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DOTr reiterates legality of ‘no vax, no ride’ policy

Richmond Mercurio - The Philippine Star
DOTr reiterates legality of âno vax, no rideâ policy
Commuters wait for public utility buses along Commonwealth Avenue in Quezon City as the full implementation of the "no vaccine, no ride" policy begins on Monday, Jan. 17, 2021.
The STAR / Walter Bollozos

MANILA, Philippines — The Department of Transportation (DOTr) has reiterated its position on the legality of its “no vaccination, no ride” policy following concerns raised by the Integrated Bar of the Philippines (IBP).

In a statement yesterday, the DOTr said the policy which it started implementing last week is “legally valid,” as it noted that it has the authority to issue the same under pertinent laws and regulations.

“It should be clear that the DOTr, in issuing the policy, is implementing the ordinances issued by all local government units (LGUs) in Metro Manila, which are all in line with the Metro Manila Council (MMC) resolution on the mobility of unvaccinated individuals,” the agency said.

“The resolution, which is likewise in line with related IATF (Inter-Agency Task Force for the Management of Emerging Infectious Diseases) resolutions, prohibits unvaccinated individuals from boarding public transport, subject to exceptions,” it added.

In its legal opinion, the Department of Justice has made it clear that the resolution from the Metropolitan Manila Development Authority and the MMC, with its corresponding LGU ordinances, is a valid exercise of police power under the Local Government Code, according to the DOTr.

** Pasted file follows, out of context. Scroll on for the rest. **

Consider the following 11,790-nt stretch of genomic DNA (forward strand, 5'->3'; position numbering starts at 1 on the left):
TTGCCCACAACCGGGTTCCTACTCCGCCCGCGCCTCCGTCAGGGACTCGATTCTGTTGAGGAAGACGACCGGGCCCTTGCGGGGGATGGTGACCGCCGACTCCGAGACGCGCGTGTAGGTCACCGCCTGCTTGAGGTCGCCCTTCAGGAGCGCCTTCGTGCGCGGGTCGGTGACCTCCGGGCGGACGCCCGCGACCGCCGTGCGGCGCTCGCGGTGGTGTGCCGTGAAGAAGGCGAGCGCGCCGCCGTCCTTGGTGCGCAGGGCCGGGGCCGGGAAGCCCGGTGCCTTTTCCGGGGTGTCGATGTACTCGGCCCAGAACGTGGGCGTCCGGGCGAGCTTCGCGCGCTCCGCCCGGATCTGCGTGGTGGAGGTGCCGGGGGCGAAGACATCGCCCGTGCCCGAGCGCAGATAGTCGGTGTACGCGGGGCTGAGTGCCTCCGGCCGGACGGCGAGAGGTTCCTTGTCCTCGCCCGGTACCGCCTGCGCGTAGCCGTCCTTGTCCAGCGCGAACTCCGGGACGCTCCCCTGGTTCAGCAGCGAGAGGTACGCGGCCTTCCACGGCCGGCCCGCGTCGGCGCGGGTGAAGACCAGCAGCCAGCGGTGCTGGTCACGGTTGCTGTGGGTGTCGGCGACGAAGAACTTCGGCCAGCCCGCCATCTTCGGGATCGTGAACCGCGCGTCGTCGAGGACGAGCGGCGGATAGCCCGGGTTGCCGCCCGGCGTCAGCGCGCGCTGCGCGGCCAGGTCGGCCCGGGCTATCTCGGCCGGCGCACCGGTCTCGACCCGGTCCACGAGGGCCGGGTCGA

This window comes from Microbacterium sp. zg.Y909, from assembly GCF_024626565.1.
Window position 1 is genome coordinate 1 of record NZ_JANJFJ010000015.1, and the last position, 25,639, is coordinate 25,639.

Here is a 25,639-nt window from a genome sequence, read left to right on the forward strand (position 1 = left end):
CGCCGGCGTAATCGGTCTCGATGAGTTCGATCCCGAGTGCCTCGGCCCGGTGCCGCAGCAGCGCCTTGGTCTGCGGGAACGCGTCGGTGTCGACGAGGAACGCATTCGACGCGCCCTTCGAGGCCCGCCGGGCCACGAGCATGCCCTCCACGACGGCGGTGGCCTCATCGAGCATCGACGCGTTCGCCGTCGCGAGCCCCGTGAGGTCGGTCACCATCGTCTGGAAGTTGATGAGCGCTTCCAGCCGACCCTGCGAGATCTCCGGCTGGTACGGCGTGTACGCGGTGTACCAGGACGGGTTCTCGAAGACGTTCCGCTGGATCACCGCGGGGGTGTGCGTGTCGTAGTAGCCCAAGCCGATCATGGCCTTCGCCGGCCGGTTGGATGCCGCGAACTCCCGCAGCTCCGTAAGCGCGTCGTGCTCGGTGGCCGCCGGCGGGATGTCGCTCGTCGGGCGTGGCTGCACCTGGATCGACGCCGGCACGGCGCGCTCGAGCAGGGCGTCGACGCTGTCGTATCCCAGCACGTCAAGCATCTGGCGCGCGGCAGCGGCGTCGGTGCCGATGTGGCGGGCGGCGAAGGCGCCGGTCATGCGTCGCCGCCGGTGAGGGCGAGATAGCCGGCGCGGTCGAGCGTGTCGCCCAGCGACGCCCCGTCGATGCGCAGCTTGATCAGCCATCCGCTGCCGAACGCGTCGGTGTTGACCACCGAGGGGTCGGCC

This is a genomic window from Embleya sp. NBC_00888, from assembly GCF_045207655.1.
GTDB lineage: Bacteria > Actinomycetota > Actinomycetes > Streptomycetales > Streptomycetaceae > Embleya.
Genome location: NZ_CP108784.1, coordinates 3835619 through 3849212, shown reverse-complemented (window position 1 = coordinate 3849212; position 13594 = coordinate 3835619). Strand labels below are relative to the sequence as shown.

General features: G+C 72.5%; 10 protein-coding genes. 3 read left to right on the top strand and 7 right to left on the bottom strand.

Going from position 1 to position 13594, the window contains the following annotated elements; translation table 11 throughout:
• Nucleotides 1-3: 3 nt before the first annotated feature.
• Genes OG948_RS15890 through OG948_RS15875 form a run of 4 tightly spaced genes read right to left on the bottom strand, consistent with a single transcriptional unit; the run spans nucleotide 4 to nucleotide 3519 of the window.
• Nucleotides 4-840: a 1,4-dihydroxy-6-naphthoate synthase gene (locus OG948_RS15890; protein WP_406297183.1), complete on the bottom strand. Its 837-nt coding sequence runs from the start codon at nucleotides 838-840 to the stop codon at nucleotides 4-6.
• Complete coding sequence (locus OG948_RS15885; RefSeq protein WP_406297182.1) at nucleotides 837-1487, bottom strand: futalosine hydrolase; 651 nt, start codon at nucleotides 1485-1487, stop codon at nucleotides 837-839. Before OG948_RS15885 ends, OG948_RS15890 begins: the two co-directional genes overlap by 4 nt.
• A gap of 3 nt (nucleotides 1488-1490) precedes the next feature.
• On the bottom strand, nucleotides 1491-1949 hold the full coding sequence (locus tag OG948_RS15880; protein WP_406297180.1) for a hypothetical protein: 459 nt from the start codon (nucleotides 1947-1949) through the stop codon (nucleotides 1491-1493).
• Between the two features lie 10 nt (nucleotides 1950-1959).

“Considering that the DOTr’s order implements these ordinances, then the same is likewise legally valid,” the DOTr said.

The agency added that the policy does not violate Republic Act 11525, which states that vaccine cards shall not be considered as additional mandatory requirement for educational, employment and other similar government transaction purposes.

Access to public transportation is not among those enumerated in the prohibition, according to the DOTr.

“Remember that the so-called right to ride needs to be balanced with our responsibility as transport regulator to maintain and preserve safe travel,” it said.

“Further, please note that the no vaccination, no ride policy is not absolute – it has exceptions,” it added, emphasizing that unvaccinated individuals are still allowed to travel by using other means aside from public transport.

In addition, the policy’s coverage is only in the National Capital Region (NCR), given its high vaccination rate, according to the DOTr.

“It is also not perpetual – it shall only be implemented while the NCR is under Alert Level 3 or higher. Once we scale down to Alert Level 2, this policy shall automatically be lifted,” it said.

Over the weekend, the IBP urged the government to “take a second hard look” at its policies that restrict the movements of unvaccinated people, which raise legal questions, such as the “no vaccination, no ride” policy.

Dialogue with DOLE

As this developed, workers are seeking a dialogue with the Department of Labor and Employment (DOLE) to resolve once and for all the controversial “no vaccination, no ride” policy.

Partido ng Manggagawa (PM) chair Renato Magtubo called on Labor Secretary Silvestre Bello III to heed the workers’ call for a dialogue to discuss their urgent demands.

“A planned dialogue between DOLE officials and Nagkaisa labor coalition leaders has long been delayed. Instead of social dialogue, the government is exercising social distancing with labor groups,” Magtubo said in a statement.

He added that workers welcomed the resumption of the labor inspections to ensure compliance with labor standards and enforcement of occupational safety and health protocols.

For the labor group leader, labor inspection is necessary, especially during the pandemic, since erring employers have “weaponized” COVID-19 to abuse workers.

Magtubo, however, said the DOLE should also address other concerns of workers, including the “no vaccination, no ride” policy.